More positively, Kidder often describes Farmer as one who listens. Farmer immersed himself in Haitian culture and took notes wherever he went, inquiring about water and food supplies, sanitation concerns, local health centers, livestock, vaccinations, and mudslides. He had a keen sense of awareness that the people of Cange would know best what the people of Cange needed. But while he certainly gave an ear to the local people at any moment when beckoned, one wonders if he would have been willing to listen to other missionaries that had gone before him, whose mission was to bring, firstly, the light of Christ into the darkness of the world. For instance, one wonders whether his embrace of the Marxist ideology of liberation theology, which initially attracted him to his Catholic faith, is adequate to addressing the most essential questions, the questions that would have motivated Farmer’s predecessors: namely, who the Person of Jesus Christ is, and, ultimately, how to relieve the greatest poverty that exists in every corner of the world—that is, the absence of the light of Christ.
“One Nation Under Stress,” a 2019 HBO documentary produced with Dr. Sanjay Gupta, offers an American comparison. This film highlights the staggering rise in the United States of what have become known as “deaths of despair” (i.e., opiate overdose, drug and alcohol abuse, and suicide). The documentary serves as a poignant reminder that the lack of meaning and hope is a poverty that demands a response in the modern world. While not the same as the squalor, disease, and inequality that exists in Haiti, it is nevertheless a great suffering. As Mother Teresa observed in a 1975 interview, the poverty of the developed West was greater than the poverty of India because “your people suffer such terrible loneliness and emptiness. They feel unloved and unwanted.” A response to any form of poverty, material or spiritual, requires a response commensurate with the fullness of the human person—a response that seems lacking in the liberation theology that captivated Farmer.
If he had had the opportunity to meet witnesses to the faith who were not simply Marxist ideologues, would he have been drawn to a more substantive proposal of the Church and to the Person of Jesus Christ, rather than feeling the need to set up a parallel structure, the “church of Paul Farmer” as Kidder describes? For Farmer, the attraction to liberation theology is bound up with its emphasis on “service and remediation.” He wants a “pragmatic God” who lives and works in solidarity with the poor whom he loves. This beautiful instinct plays itself out in Farmer’s late nights working, his long treks through the Haitian countryside to check on patients, his offering of himself to the soldiers who come to the hospital looking for villagers who had spoken out against the government, and his righteous anger at the corruption that leads over and over again to innocent deaths in the poorest of countries throughout the world.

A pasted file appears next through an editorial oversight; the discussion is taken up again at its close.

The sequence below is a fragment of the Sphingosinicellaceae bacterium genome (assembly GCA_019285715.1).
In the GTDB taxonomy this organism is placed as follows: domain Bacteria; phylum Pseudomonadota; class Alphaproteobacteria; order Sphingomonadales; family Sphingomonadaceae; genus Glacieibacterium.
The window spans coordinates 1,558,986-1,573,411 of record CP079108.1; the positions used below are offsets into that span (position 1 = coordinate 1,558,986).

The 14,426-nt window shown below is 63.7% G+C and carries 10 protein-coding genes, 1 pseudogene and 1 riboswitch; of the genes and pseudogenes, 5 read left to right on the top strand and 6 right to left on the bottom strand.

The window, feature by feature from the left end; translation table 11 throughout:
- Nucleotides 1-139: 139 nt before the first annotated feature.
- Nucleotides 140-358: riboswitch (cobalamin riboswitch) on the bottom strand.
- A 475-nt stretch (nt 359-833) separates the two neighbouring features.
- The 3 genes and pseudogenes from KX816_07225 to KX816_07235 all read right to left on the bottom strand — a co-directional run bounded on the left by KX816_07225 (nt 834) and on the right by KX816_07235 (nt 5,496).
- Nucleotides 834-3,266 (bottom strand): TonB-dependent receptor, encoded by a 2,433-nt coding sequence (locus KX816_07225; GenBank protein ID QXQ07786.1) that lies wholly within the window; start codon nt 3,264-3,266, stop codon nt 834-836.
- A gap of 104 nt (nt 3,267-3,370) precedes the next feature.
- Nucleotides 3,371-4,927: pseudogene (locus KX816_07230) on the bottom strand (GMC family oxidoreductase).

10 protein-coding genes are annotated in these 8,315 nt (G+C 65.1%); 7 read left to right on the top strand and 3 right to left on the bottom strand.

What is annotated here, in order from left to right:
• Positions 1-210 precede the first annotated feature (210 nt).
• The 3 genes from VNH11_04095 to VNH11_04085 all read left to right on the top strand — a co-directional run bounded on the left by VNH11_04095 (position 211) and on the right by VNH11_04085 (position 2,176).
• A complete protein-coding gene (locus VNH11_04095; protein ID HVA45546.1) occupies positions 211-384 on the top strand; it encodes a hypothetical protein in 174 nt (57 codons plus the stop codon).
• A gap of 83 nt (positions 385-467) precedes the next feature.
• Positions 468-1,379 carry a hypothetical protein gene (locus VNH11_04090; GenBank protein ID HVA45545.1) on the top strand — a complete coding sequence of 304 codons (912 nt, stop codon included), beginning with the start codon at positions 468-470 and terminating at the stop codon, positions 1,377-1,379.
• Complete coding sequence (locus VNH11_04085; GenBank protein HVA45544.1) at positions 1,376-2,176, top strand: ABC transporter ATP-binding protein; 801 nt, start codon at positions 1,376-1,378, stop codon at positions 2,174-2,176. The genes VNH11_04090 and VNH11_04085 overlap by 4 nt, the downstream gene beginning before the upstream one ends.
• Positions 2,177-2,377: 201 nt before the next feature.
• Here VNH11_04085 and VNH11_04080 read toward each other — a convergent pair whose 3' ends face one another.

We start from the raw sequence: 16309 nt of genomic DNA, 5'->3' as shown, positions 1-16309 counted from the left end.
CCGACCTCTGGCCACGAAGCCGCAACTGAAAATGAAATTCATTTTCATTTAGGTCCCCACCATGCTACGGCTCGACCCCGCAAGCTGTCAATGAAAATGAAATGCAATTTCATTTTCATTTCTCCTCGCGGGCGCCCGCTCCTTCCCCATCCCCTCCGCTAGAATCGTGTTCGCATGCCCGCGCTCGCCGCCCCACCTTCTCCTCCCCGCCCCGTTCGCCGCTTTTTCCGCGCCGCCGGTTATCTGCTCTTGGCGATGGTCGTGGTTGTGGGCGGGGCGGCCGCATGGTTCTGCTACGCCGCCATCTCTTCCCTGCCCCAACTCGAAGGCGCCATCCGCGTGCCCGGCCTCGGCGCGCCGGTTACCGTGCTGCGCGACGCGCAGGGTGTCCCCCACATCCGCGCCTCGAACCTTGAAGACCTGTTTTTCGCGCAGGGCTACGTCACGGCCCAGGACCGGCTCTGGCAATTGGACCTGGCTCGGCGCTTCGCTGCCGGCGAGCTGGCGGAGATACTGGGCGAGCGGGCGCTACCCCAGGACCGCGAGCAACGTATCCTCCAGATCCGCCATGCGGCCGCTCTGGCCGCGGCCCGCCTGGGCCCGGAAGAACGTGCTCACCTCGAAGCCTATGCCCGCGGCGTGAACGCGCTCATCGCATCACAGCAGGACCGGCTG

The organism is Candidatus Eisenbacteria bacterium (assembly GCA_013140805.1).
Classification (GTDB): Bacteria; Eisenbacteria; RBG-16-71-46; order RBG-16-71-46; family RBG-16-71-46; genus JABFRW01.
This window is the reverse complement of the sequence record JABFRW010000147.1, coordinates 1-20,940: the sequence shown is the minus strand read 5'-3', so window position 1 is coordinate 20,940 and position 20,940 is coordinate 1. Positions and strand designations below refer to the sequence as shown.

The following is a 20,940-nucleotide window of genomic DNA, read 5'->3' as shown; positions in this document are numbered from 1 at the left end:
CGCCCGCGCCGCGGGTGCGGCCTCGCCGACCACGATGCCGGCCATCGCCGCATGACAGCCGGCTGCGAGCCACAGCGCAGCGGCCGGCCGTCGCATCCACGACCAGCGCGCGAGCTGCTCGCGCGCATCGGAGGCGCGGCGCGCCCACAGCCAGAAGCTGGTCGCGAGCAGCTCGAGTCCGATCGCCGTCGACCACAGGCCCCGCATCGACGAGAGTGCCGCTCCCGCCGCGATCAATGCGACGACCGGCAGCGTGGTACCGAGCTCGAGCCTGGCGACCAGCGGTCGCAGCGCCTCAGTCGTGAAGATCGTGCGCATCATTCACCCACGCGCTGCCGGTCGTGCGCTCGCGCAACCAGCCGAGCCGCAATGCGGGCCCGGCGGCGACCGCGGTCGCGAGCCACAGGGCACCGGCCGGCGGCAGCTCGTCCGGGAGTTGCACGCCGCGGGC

And yet, Paul Farmer himself is not the hope of salvation for anyone. While we can all learn much from his passion for the poor and the challenge his witness offers to recognize the poor in our midst or hidden in the corners of the world where Partners in Health courageously serves, it yet remains true that “man does not live on bread alone” (Mt 4:4). I am reminded of Pope Benedict XVI’s beautiful encyclical Spe Salvi: “to be without God is to be without hope.” To offer true hope to the people of Cange (to believe that their deepest desire is for more than clean water, nutrition, and sanitation) is to point to Another, to the only One who can save us—rich and poor alike.
Mandy Reimer, MD, MTS is a general neurologist who lives in Auburn, AL. She is a graduate of the John Paul II Institute in Washington, DC.
Keep reading! Our next article is Brian Rottkamp's review of The Monks of Tibhirine: Faith, Love and Terror in Algeria.